Emmanuel Macron has done it again.
After he won the presidency last month, now his party is making the headlines with success in France’s parliamentary elections and a landslide win in perspective.
The 39-year-old ex-banker only created his ‘Republic on the Move’ party just over a year ago.
With fellow centrist allies Modem, it has won over 32 percent in Sunday’s first-round vote, delivering a crushing blow to the established parties on the right and left.
However fewer than half of the 47 million voters turned out in the first round – the lowest level by far in a legislative election in France’s 60-year-old fifth Republic.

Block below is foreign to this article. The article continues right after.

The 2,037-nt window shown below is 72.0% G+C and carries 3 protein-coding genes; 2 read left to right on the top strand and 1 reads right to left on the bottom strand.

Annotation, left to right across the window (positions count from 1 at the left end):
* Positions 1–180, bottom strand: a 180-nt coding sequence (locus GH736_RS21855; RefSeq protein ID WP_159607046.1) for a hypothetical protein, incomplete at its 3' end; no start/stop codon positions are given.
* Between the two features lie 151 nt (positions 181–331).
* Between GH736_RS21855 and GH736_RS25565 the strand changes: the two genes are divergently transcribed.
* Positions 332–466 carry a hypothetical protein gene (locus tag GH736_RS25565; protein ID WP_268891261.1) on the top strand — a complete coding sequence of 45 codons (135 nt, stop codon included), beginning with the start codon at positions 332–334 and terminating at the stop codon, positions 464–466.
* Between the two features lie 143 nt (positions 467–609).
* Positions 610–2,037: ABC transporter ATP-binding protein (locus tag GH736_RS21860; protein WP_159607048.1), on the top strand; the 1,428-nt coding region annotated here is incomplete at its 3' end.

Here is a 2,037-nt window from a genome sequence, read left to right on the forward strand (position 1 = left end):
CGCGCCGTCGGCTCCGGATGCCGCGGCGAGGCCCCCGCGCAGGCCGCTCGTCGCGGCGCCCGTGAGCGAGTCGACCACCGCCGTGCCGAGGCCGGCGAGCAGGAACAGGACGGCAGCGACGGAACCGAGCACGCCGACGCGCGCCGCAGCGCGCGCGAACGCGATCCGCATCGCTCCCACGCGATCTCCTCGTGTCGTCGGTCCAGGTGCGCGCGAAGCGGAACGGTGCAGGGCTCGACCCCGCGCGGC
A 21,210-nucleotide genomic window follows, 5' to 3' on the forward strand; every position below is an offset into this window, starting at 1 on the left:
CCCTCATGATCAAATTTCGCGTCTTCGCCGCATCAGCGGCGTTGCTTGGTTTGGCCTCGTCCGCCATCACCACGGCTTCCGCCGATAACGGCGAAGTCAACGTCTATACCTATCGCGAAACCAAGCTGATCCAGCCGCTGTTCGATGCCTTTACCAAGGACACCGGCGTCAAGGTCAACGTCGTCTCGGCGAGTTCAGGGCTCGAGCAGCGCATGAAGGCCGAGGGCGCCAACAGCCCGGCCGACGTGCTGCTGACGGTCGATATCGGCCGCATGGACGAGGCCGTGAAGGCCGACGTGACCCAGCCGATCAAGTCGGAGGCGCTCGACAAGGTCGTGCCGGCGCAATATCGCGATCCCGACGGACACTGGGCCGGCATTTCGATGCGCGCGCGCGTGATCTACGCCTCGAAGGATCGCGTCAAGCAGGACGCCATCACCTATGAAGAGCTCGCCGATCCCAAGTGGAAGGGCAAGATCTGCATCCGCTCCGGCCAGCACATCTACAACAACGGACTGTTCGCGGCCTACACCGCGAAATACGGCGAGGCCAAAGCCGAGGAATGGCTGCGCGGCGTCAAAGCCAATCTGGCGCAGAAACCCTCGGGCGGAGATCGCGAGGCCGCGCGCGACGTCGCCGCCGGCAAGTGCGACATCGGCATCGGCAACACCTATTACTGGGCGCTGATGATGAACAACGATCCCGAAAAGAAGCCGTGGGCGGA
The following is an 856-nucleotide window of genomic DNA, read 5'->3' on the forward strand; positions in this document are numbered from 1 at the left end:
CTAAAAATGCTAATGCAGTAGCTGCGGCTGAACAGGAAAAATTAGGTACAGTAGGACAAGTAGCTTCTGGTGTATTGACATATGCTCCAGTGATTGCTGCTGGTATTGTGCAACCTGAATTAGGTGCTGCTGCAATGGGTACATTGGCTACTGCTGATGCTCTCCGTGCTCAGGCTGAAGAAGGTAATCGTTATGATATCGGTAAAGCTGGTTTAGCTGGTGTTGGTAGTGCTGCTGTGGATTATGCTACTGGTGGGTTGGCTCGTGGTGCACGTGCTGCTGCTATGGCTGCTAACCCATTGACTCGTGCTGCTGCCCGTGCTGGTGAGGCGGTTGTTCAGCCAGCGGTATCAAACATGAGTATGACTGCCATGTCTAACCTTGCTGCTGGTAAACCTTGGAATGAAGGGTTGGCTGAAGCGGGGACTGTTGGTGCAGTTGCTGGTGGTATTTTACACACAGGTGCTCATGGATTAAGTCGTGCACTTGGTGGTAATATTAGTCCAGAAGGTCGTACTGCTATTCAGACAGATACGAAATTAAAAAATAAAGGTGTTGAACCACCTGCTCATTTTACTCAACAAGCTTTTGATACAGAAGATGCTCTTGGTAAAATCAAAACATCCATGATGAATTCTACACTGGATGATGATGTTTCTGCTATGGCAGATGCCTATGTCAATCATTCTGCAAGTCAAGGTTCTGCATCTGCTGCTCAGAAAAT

Macron’s opponents and some members of the wider public see that as a danger to democracy.
“It is troublesome because there is a lack of opposition. For sure, that leaves the door wide open and gives a big key to Mr Macron. It is a bit of a shame,” said Christophe Tricart, 55, in Paris.
“There is a problem of legitimacy when more than 50 percent of voters haven’t turned out, not to mention those with spoiled ballot papers,” said Frederic Maynier, another passer-by in the French capital.
Macron’s candidates, many of them political novices, and their allies could win up to three quarters of seats in the National Assembly, in next Sunday’s decisive second round of voting.
That would be France’s biggest majority in decades, and effectively leaves only the powerful trade union movement as a potential obstacle to the pro-business reforms Macron has promised to introduce in a bid to boost growth and jobs.